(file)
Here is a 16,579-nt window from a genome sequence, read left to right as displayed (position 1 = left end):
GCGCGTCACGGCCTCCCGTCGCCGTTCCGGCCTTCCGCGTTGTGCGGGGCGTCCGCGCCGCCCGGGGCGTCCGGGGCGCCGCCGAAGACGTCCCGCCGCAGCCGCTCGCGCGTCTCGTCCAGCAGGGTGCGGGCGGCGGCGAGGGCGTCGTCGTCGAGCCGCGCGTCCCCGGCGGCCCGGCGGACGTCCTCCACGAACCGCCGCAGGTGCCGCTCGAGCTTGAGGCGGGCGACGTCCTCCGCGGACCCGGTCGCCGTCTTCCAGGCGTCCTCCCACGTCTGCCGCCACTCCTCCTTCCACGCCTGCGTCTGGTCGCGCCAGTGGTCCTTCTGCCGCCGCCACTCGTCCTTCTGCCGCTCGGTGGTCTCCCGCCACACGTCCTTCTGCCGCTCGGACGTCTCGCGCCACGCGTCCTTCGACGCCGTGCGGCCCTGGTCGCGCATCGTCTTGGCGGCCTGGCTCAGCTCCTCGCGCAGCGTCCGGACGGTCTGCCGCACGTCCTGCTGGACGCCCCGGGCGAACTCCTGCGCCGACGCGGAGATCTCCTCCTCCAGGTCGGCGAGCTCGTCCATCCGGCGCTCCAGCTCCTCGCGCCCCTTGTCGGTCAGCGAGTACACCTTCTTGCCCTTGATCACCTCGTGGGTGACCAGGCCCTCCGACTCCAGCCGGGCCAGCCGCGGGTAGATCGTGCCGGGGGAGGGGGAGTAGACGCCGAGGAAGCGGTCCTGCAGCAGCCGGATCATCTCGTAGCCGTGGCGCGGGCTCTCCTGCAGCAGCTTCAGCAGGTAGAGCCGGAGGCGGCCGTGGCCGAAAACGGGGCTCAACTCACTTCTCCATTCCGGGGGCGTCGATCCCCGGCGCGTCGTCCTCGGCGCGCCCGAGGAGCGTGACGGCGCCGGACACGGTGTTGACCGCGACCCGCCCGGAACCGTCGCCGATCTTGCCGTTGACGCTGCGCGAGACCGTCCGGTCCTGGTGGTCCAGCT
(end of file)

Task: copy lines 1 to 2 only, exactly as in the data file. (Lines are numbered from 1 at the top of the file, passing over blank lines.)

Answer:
Here is a 16,579-nt window from a genome sequence, read left to right as displayed (position 1 = left end):
GCGCGTCACGGCCTCCCGTCGCCGTTCCGGCCTTCCGCGTTGTGCGGGGCGTCCGCGCCGCCCGGGGCGTCCGGGGCGCCGCCGAAGACGTCCCGCCGCAGCCGCTCGCGCGTCTCGTCCAGCAGGGTGCGGGCGGCGGCGAGGGCGTCGTCGTCGAGCCGCGCGTCCCCGGCGGCCCGGCGGACGTCCTCCACGAACCGCCGCAGGTGCCGCTCGAGCTTGAGGCGGGCGACGTCCTCCGCGGACCCGGTCGCCGTCTTCCAGGCGTCCTCCCACGTCTGCCGCCACTCCTCCTTCCACGCCTGCGTCTGGTCGCGCCAGTGGTCCTTCTGCCGCCGCCACTCGTCCTTCTGCCGCTCGGTGGTCTCCCGCCACACGTCCTTCTGCCGCTCGGACGTCTCGCGCCACGCGTCCTTCGACGCCGTGCGGCCCTGGTCGCGCATCGTCTTGGCGGCCTGGCTCAGCTCCTCGCGCAGCGTCCGGACGGTCTGCCGCACGTCCTGCTGGACGCCCCGGGCGAACTCCTGCGCCGACGCGGAGATCTCCTCCTCCAGGTCGGCGAGCTCGTCCATCCGGCGCTCCAGCTCCTCGCGCCCCTTGTCGGTCAGCGAGTACACCTTCTTGCCCTTGATCACCTCGTGGGTGACCAGGCCCTCCGACTCCAGCCGGGCCAGCCGCGGGTAGATCGTGCCGGGGGAGGGGGAGTAGACGCCGAGGAAGCGGTCCTGCAGCAGCCGGATCATCTCGTAGCCGTGGCGCGGGCTCTCCTGCAGCAGCTTCAGCAGGTAGAGCCGGAGGCGGCCGTGGCCGAAAACGGGGCTCAACTCACTTCTCCATTCCGGGGGCGTCGATCCCCGGCGCGTCGTCCTCGGCGCGCCCGAGGAGCGTGACGGCGCCGGACACGGTGTTGACCGCGACCCGCCCGGAACCGTCGCCGATCTTGCCGTTGACGCTGCGCGAGACCGTCCGGTCCTGGTGGTCCAGCT